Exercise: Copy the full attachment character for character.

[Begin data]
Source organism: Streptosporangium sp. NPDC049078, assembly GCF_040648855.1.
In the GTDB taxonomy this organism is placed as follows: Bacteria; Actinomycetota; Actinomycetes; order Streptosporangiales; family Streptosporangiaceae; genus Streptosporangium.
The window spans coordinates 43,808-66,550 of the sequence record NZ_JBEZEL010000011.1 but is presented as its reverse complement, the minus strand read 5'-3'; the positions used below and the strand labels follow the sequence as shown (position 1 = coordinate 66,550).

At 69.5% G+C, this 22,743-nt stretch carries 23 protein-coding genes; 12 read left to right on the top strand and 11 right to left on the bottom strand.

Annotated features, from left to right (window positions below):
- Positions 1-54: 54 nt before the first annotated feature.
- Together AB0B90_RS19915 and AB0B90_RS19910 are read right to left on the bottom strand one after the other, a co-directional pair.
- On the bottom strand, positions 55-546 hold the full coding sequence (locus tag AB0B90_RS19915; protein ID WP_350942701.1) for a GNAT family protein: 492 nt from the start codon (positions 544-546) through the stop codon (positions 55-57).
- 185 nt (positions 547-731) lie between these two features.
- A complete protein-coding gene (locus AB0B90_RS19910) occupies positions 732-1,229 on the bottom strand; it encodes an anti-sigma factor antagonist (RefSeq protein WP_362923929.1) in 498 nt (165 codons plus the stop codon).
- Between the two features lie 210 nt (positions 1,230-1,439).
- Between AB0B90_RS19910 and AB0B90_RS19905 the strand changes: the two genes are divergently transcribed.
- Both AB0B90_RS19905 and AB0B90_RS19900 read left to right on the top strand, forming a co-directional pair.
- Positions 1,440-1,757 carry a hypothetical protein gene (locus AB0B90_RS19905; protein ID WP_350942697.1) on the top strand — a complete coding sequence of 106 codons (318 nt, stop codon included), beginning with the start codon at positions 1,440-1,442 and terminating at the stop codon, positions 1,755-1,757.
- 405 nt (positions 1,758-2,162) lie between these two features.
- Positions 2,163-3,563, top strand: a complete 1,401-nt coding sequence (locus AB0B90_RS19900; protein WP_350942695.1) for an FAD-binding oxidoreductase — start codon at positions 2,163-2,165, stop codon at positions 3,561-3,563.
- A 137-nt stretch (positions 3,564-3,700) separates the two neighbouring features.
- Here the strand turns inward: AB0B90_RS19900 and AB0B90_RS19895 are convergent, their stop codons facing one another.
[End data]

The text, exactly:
Source organism: Streptosporangium sp. NPDC049078, assembly GCF_040648855.1.
In the GTDB taxonomy this organism is placed as follows: Bacteria; Actinomycetota; Actinomycetes; order Streptosporangiales; family Streptosporangiaceae; genus Streptosporangium.
The window spans coordinates 43,808-66,550 of the sequence record NZ_JBEZEL010000011.1 but is presented as its reverse complement, the minus strand read 5'-3'; the positions used below and the strand labels follow the sequence as shown (position 1 = coordinate 66,550).

At 69.5% G+C, this 22,743-nt stretch carries 23 protein-coding genes; 12 read left to right on the top strand and 11 right to left on the bottom strand.

Annotated features, from left to right (window positions below):
- Positions 1-54: 54 nt before the first annotated feature.
- Together AB0B90_RS19915 and AB0B90_RS19910 are read right to left on the bottom strand one after the other, a co-directional pair.
- On the bottom strand, positions 55-546 hold the full coding sequence (locus tag AB0B90_RS19915; protein ID WP_350942701.1) for a GNAT family protein: 492 nt from the start codon (positions 544-546) through the stop codon (positions 55-57).
- 185 nt (positions 547-731) lie between these two features.
- A complete protein-coding gene (locus AB0B90_RS19910) occupies positions 732-1,229 on the bottom strand; it encodes an anti-sigma factor antagonist (RefSeq protein WP_362923929.1) in 498 nt (165 codons plus the stop codon).
- Between the two features lie 210 nt (positions 1,230-1,439).
- Between AB0B90_RS19910 and AB0B90_RS19905 the strand changes: the two genes are divergently transcribed.
- Both AB0B90_RS19905 and AB0B90_RS19900 read left to right on the top strand, forming a co-directional pair.
- Positions 1,440-1,757 carry a hypothetical protein gene (locus AB0B90_RS19905; protein ID WP_350942697.1) on the top strand — a complete coding sequence of 106 codons (318 nt, stop codon included), beginning with the start codon at positions 1,440-1,442 and terminating at the stop codon, positions 1,755-1,757.
- 405 nt (positions 1,758-2,162) lie between these two features.
- Positions 2,163-3,563, top strand: a complete 1,401-nt coding sequence (locus AB0B90_RS19900; protein WP_350942695.1) for an FAD-binding oxidoreductase — start codon at positions 2,163-2,165, stop codon at positions 3,561-3,563.
- A 137-nt stretch (positions 3,564-3,700) separates the two neighbouring features.
- Here the strand turns inward: AB0B90_RS19900 and AB0B90_RS19895 are convergent, their stop codons facing one another.